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University of Valencia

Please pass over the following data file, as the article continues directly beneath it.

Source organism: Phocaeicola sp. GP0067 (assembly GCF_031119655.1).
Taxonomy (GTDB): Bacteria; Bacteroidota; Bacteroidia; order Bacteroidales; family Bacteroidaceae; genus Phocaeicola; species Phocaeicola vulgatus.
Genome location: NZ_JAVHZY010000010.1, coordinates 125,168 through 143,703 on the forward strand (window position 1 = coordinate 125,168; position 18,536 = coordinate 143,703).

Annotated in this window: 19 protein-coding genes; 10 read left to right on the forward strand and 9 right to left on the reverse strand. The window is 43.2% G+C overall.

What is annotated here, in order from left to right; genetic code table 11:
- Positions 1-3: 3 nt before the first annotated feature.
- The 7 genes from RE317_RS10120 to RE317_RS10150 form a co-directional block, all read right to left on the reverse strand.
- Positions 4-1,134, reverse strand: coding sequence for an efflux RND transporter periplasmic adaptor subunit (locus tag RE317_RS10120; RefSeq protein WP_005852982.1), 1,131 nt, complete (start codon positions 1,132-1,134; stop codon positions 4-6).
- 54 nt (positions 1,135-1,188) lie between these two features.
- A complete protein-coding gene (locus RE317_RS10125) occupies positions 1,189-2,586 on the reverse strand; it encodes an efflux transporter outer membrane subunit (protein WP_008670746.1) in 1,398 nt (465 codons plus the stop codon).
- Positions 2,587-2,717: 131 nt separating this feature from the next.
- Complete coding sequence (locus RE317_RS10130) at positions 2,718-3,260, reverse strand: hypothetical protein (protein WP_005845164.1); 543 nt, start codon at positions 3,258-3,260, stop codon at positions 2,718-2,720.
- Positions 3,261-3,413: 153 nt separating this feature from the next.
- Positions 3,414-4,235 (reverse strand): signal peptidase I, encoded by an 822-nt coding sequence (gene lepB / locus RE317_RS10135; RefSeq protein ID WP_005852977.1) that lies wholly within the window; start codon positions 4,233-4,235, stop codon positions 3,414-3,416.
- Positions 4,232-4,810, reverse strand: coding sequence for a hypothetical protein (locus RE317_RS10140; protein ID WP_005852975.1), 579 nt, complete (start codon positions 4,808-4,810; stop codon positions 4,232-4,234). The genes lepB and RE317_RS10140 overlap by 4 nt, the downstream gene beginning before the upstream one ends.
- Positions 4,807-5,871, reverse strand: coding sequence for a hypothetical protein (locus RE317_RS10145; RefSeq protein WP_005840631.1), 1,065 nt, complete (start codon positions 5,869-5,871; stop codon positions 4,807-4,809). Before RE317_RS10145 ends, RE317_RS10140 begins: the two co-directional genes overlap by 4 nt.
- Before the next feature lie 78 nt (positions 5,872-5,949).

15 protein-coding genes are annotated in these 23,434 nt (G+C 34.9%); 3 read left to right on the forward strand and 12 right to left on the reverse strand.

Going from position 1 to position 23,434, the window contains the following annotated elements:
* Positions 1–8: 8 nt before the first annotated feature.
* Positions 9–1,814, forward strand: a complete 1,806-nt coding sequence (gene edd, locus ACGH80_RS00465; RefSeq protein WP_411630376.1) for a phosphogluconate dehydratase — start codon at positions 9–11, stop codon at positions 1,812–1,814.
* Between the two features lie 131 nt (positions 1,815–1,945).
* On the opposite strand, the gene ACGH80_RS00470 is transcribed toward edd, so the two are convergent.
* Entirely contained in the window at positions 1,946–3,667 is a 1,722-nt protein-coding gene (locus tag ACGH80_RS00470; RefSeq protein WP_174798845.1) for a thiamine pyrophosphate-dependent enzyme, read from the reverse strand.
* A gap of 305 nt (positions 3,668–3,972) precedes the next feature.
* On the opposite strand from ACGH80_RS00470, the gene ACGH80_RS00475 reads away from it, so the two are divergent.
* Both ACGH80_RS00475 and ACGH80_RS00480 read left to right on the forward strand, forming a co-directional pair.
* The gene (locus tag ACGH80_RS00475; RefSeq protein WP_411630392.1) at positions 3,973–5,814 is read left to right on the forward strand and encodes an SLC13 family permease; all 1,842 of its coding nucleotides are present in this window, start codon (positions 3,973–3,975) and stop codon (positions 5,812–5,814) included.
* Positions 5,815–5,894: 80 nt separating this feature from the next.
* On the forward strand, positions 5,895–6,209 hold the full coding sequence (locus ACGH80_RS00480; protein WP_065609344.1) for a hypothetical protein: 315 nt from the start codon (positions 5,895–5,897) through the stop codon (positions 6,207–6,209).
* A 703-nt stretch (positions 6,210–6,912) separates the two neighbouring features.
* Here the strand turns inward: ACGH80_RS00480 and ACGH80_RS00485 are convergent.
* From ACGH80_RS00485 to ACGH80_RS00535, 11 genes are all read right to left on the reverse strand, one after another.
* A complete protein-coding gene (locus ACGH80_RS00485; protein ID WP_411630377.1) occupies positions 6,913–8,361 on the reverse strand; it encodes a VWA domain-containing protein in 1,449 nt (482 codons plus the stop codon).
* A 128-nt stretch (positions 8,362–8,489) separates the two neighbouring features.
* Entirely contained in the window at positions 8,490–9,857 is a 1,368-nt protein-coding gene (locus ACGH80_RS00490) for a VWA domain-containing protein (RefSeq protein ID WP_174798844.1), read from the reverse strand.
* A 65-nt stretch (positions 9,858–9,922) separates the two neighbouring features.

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At the request of Jaime I the Conqueror, Innocent IV in 1246, authorized by a Bull the establishment of estudios generales in Valencia. Although ion virtue of this Bull some university courses were followed in Valencia, the university itself was not founded until 1411. Its foundation was due to the zeal of St. Vincent Ferrer and to the donation of a building by Mosen Pedro Vilaragut. Only very meagre accounts have been preserved of the practical workings of the university. From the time of its foundation the courses included Latin, Greek, Hebrew, Arabic, philosophy, mathematics, and physics, theology, canon law, and medicine. The closing years of the seventeenth, and the whole of the eighteenth century, witnessed the most prosperous era of the university, Greek, Latin, mathematics, and medicine being specially cultivated. Among the names of illustrious students that of Tosca, Torricelli's friend, noted physicist and author of important mathematical works, stands out prominently. Escolano says that it was the leading university in mathematics, the humanities, philosophy, and medicine. Large anatomical drawings were made by the students. Valencia was the first university of Spain to found a course for the study of herbs. Many of the Valencian graduates of medicine became famous. Pedro Ximeno discovered the third small bone of the ear. He was professor at Alcalá and had for a pupil the celebrated Vallés. Luis Collado, professor of botany, made some valuable discoveries and carried on exhaustive studies of the plants of the Levant; Vicente Alonzo Lorente wrote works on botany; and the famous botanist Cavanilles was also a student of this university. In the seventeenth century the university divided into two factions, the Thomists and the anti-Thomists. The discussions were heated and aroused partisan feelings throughout the entire Kingdom of Valencia. The university possessed a library of 27,000 volumes which was destroyed by the soldiers under the command of General Suchet. Among the most noted professors of the university was D. Francisco Peréz Bayer, a man of wide culture and great influence in the reign of Charles III. Around the university several colleges for poor students sprang up: the first was founded by St. Thomas of Villanova in 1561 and then followed those founded by Doña Angela Alonsar, and Mosen Pedro Martín. The most famous, called Corpus Christi, was founded by Blessed Juan de Ribera; Philip II founded that of San Jorge; and Melchor de Villena founded the last in 1643.

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